GM Saved $1 Per Faulty Car

    WASHINGTON, DC - APRIL 1:  General Motors CEO Mary Barra testifies before the full House Energy and Commerce hearing room in a hearing entitled "The GM Ignition Switch Recall: Why Did It Take So Long?" April 1, 2014 on Capitol Hill in Washington, DC.  The committee is hearing testimony on a safety defect that's been linked to at least 13 deaths and has sparked a 2.6 million-vehicle recall. (Photo by Allison Shelley/Getty Images)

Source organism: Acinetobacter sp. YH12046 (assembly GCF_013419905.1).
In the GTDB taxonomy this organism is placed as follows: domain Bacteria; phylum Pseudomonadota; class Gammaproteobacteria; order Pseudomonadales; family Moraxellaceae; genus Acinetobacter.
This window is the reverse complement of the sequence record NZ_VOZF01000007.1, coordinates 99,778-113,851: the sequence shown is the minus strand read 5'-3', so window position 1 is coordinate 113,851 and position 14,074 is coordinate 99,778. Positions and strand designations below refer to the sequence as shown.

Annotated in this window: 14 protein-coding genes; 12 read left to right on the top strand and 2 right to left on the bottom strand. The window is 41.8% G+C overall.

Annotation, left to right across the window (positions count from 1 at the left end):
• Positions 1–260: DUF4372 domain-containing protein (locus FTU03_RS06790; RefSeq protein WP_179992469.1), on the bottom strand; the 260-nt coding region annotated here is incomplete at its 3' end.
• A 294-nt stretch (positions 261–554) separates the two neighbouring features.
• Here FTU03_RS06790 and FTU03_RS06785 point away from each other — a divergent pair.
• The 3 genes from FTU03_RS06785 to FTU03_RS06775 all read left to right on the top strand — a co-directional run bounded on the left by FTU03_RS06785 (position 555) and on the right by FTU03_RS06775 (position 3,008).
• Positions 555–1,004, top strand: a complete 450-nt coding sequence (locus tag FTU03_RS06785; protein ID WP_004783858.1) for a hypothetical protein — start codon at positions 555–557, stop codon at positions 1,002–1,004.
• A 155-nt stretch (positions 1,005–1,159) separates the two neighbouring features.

Allison Shelley/Getty

    According to an internal document given to U.S. congressional investigators, in 2005 General Motors did not change the ignition switch in cars that have been linked to at least 13 deaths, because it would have added roughly a dollar to the cost of each car. In response to questions at a congressional hearing, newly minted GM CEO Mary Barra said that the findings were “very disturbing. That is not the way we do business in the new GM.” In the emails, an engineer named John Henler reportedly said to continue using the switch from Delphi Automotive even though Delphi told GM it did not meet GM performance specifications.

    Read it at Reuters